By Ross Sharp - 30 Aug 14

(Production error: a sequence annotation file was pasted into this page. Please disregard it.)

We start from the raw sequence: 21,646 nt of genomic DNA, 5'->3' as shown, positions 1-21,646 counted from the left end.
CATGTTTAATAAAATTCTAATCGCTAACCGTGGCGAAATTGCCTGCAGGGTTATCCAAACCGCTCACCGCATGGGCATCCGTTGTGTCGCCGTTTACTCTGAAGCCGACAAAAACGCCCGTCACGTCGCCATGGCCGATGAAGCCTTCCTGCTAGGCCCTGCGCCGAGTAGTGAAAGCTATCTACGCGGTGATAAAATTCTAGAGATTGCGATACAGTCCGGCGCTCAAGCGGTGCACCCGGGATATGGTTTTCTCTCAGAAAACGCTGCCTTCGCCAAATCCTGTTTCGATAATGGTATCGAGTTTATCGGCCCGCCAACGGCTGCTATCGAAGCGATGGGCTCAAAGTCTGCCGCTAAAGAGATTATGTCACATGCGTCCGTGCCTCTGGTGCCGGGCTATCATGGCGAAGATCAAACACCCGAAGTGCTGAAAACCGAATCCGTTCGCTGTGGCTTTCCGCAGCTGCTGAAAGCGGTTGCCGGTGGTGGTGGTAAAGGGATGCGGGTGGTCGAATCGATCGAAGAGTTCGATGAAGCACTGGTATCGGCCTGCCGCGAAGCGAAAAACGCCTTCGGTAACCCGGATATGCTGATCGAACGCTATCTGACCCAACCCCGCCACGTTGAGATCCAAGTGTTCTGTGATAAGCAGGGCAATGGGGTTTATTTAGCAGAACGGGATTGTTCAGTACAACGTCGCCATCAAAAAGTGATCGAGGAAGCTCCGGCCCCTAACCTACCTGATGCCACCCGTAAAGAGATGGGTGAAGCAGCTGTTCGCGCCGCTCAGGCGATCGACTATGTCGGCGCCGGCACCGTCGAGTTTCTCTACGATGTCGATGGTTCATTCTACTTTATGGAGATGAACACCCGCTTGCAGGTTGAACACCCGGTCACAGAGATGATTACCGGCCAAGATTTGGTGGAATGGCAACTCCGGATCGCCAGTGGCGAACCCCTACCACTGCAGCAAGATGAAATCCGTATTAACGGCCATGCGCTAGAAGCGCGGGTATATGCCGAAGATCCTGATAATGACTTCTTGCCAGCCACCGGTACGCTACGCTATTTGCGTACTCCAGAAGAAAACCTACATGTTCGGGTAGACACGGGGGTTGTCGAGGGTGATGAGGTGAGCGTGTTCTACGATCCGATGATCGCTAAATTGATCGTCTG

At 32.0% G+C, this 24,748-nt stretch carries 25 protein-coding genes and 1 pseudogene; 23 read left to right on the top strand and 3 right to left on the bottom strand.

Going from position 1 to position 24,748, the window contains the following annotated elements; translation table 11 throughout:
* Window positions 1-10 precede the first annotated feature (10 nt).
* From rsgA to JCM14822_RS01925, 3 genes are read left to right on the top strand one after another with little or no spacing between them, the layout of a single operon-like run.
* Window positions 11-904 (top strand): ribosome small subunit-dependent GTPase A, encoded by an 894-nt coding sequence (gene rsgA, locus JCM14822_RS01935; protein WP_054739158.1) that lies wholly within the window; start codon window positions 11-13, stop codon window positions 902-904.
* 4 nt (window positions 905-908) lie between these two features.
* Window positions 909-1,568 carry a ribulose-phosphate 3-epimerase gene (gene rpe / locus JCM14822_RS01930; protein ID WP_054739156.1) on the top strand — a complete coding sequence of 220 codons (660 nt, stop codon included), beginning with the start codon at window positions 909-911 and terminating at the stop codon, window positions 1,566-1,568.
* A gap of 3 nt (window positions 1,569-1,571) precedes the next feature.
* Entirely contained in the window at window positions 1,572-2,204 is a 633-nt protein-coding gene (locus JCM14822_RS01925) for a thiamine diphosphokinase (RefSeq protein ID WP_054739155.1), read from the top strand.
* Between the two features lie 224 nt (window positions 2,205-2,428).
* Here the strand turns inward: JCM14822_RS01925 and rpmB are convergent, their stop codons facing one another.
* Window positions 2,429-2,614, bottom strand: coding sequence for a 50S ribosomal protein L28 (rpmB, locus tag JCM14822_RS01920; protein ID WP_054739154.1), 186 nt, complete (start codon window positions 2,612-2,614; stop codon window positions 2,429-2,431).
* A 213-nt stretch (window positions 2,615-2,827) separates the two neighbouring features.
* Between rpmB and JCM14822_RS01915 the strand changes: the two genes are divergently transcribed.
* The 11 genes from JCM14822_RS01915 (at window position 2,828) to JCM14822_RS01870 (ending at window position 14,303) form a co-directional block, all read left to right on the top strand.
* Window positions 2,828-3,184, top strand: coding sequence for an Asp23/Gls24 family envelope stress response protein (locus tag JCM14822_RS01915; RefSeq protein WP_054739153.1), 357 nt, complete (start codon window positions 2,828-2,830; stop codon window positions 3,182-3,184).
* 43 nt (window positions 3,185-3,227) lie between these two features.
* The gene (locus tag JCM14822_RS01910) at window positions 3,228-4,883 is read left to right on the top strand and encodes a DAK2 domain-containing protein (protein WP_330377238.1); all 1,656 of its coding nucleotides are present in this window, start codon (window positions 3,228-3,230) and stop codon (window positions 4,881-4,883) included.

There's a common theme running through our scene, yours not ours as in ours, you know what I mean. People out there in all walks of life are loving what they see on Bike Shed, Pipeburn, BikeExif etc and figure, why not have a crack themselves. The bug bites, the virus sets in and despite the antidote of family, children, perfectly good jobs and life's general constraints, rational and logical grown ups everywhere are wondering how they can scratch a living by building bikes. Yup, I can hear the groan now from the old guard and well established; but why the heck not? The world needs more carpenters, welders and mechanics so why not customisers too. We'd all be better off not having to look at hum drum, plastic clad monotony on our roads. Chris Langer and Yana Tzanov, Newfoundland natives based in Ontario, Canada are two such sensible guys who are infected with the custom virus. They run a design studio in Toronto so at least they have something to to keep beans on the table while they indulge this new found passion. This 1979 Kawasaki KZ750 B Twin was found on a farm, needing a little TLC to say the least. But before this could begin Chris and Yana made the most of Canada's short summer, fitted new tyres, a pair of drag bars, a fresh battery and enjoyed 4 weeks of riding before wetness and cold arrived. To be fully prepared for the winter strip down a workshop manual was purchased and many hours of Pinteresting, Googling and searching ensued until a shared vision was mapped out; a raw and simple Cafe-Tracker would be the goal. In a now decidedly chilly garage the engine was removed and the rest of the bike stripped down to the frame, which had pillion pegs, unwanted brackets and lugs ground off, and the new rear loop welded in before painting. Whilst at it the engine was given a coat, with the fin edges shaved afterwards for a more pro look. Carbs and stater motor are rebuilt but the engine was low mileage and sound so a service and tune up all that was required. DimeCity and TownMoto came to the rescue with multiple deliveries of upgrade parts; Mini gauges, rear shocks, bar end mirror, switchgear and headlamp are all lighter, better made and cooler looking than stock parts, as are the Emgo Shorty Mufflers. Knee indents have been formed into the original tank, beneficial to ergonomics and to maintain visual flow through to the seat. Titanium silver metallic paint is snazzy yet subtle at the same time, with Chris' design handiwork on the side in place of original decals. The wiring harness had been chopped, bodged and extended a few times since '79 so hours labouring over a soldering iron and accompanying electrical schematics were needed, with perseverance all conquering. The same diligence is on show with the saddle, an old leather jacket offered a new lease of life as a very fine looking, and ready patinated seat pad. Added to somewhat of a rarity on customs these days, carbon fibre. Using a shop bought kit of weave and resin the guys have fabricated a very tidy tail and seat pan, top marks, especially as this is their first attempt, not helped by freezing garage temperatures nearly halting curing of the resin. After much hard work, long cold nights, lessons learned and good times had; Chris and Yana are over the moon with their KZ. "For a 35 year old bike, she rides a bit better than expected. When we replaced the suspension it increased the height of the back-end by 2 inches, giving more pitch in the front, it makes the bike handle corners and turns much better. She has quicker handling and is much more responsive than she was pre-build. The engine idles well and just sounds amazing... not too loud and she has a unique rumble.. and it's a comfortable ride." With no cure for this customising virus, the guys are eager to start their next bike which I'm sure we'll feature in The Shed before too long.